No. Medications do not change one’s personality. They may change how one feels and behaves. For example, when anxiety is reduced a person can think more clearly, be more productive, and relax more easily. Medications may also cause side effects. Most side effects are mild and resolve shortly after one’s body gets used to having the medication in its system. If side effects are persistent or severely uncomfortable then your your psychiatric provider should be informed so that either the dose can be adjusted or the medication changed. Everybody’s body is different. This is why is it important to keep regular visits with your your psychiatric provider who will assess safety and ongoing necessity for the medication. However, if you find that you do not like the way you feel on a new medication, you can always simply stop taking it.


Most psychotropic medications do not cause addiction. Addiction is a psychological need or excessive desire for something that produces a sense of escape, euphoria or a “high.” When somebody is addicted to something, that person will do whatever it takes to ensure that he or she has that thing that produces the euphoric effect. When medications are used as prescribed, even those that have the potential to be abused, it is very unlikely that addiction will occur.


Every medication has its own specific potential for side effects. Depending on what you have been prescribed, your your psychiatric provider will instruct you about the most common or serious side effects of that particular medication. If you have questions about your medications, do not hesitate to ask your your psychiatric provider who can give you the most accurate information and help you decide if the side effect is serious enough to do something different with the medication, such as a dose adjustment or discontinuation. Your pharmacist is also a good source of information about side effects. It is important to always consult your your psychiatric provider before you stop taking your medication as symptoms can sometimes worsen with abrupt withdrawal of the medication.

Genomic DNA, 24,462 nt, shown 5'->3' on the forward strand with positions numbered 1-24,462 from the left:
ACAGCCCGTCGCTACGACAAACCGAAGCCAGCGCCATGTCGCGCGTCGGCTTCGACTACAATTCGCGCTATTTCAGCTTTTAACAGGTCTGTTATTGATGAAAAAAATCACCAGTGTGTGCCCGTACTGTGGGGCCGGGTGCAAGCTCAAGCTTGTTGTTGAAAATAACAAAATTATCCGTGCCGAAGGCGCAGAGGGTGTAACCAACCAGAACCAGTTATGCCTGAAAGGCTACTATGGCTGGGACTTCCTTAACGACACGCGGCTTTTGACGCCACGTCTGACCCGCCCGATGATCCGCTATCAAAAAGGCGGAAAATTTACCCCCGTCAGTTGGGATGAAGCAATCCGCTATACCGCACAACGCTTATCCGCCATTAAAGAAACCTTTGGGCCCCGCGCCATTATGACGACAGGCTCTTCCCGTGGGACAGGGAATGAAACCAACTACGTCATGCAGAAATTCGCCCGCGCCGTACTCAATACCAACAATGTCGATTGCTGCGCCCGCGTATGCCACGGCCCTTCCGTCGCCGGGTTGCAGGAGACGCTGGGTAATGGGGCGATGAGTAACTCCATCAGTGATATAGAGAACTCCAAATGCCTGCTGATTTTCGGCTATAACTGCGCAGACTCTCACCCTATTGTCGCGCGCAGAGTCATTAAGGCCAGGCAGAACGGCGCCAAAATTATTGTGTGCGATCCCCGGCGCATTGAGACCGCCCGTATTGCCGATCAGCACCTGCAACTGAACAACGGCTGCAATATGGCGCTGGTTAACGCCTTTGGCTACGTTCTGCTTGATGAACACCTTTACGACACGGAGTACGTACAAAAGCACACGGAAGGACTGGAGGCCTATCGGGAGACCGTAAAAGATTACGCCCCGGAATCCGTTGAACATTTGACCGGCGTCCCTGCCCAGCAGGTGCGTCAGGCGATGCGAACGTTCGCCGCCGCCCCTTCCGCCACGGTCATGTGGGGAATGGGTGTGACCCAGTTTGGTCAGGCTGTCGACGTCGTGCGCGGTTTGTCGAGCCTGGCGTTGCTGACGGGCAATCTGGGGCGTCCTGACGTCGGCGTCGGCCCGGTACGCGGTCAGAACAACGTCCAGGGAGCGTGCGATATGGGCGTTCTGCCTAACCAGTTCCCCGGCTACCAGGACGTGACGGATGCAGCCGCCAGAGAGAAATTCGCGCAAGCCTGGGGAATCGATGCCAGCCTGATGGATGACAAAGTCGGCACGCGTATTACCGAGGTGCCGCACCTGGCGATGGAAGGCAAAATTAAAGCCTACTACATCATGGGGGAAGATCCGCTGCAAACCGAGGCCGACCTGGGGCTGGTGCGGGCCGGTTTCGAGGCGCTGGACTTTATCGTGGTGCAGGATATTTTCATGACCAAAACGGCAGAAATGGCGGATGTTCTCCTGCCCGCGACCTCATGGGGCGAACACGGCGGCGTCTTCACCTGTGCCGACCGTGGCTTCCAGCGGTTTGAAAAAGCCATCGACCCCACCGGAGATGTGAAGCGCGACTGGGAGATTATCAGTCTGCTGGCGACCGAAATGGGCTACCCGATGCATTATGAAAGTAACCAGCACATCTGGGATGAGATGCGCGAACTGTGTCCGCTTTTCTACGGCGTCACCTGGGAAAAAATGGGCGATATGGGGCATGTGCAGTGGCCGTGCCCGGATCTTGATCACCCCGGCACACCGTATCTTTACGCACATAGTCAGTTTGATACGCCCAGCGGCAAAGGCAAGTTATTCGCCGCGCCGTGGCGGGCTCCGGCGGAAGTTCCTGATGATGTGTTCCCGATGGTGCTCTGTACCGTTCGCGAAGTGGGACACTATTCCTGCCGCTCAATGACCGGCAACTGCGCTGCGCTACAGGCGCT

This is a complicated question because each individual is unique. In general, it is recommended that people stay on medications for at least 9-12 months after symptoms have resolved. Some patients need to stay on medications longer. This is an important conversation to have with your provider and another reason why ongoing medication management is necessary to determine whether or not medication is indicated. The good news is that for many types of disorders, such as depression, PTSD, OCD, and anxiety conditions, therapy can eliminate the need for medication.


Yes. Primary care providers do prescribe psychotropic medications. However, many primary care providers recommend that a specialist manage this type of medication. Psychiatric providers have specific expertise in the diagnosis and treatment of mental disorders. Psychotropics are a complex group of medications with many nuances that take prescribing beyond a science into an art. Just like someone with heart problems sees a cardiologist or someone with diabetes sees an endocrinologist, someone with a psychiatric disorder should see a psychiatric specialist.

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Our staff will ensure that you receive the best possible care.